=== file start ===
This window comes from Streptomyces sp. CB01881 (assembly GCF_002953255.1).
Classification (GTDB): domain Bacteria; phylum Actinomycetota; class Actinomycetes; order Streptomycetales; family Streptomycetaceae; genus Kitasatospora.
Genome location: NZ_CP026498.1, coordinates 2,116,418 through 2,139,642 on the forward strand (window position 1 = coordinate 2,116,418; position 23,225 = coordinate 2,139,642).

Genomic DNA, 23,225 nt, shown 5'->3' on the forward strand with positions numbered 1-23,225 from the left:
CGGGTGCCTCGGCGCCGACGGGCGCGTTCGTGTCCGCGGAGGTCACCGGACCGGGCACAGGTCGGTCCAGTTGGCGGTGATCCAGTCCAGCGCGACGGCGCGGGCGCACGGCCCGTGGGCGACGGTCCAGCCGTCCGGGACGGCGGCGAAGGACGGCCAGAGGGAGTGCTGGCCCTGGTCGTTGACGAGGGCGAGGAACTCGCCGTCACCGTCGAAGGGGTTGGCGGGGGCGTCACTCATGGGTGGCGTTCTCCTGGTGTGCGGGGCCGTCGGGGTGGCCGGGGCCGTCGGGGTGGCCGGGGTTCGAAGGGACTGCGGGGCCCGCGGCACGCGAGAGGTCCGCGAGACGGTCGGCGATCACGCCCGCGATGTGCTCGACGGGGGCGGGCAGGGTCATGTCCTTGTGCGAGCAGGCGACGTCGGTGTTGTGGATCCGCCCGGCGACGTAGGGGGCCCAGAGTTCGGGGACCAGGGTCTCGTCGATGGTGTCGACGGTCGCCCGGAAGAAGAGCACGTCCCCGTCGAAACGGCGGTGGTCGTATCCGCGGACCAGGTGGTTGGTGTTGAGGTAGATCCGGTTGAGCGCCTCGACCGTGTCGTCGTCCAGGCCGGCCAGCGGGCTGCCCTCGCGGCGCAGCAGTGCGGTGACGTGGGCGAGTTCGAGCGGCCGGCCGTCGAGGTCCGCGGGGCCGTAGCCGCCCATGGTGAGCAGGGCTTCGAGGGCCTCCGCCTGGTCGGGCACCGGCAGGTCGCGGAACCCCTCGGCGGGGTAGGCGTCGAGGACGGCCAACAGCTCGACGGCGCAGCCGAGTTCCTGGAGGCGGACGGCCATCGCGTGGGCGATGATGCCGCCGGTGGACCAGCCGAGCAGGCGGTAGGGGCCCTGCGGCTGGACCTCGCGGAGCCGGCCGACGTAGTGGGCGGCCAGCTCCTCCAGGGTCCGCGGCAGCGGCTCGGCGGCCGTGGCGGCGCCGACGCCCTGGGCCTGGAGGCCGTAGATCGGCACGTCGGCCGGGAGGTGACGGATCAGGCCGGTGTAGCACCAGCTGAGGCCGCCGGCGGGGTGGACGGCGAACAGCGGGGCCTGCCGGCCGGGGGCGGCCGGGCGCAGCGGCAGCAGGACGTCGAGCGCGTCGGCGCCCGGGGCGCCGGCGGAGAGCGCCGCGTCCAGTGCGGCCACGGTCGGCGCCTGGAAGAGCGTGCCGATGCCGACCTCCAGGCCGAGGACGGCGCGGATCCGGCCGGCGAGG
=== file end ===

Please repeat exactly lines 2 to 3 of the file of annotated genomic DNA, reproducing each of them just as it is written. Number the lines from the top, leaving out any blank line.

Classification (GTDB): domain Bacteria; phylum Actinomycetota; class Actinomycetes; order Streptomycetales; family Streptomycetaceae; genus Kitasatospora.
Genome location: NZ_CP026498.1, coordinates 2,116,418 through 2,139,642 on the forward strand (window position 1 = coordinate 2,116,418; position 23,225 = coordinate 2,139,642).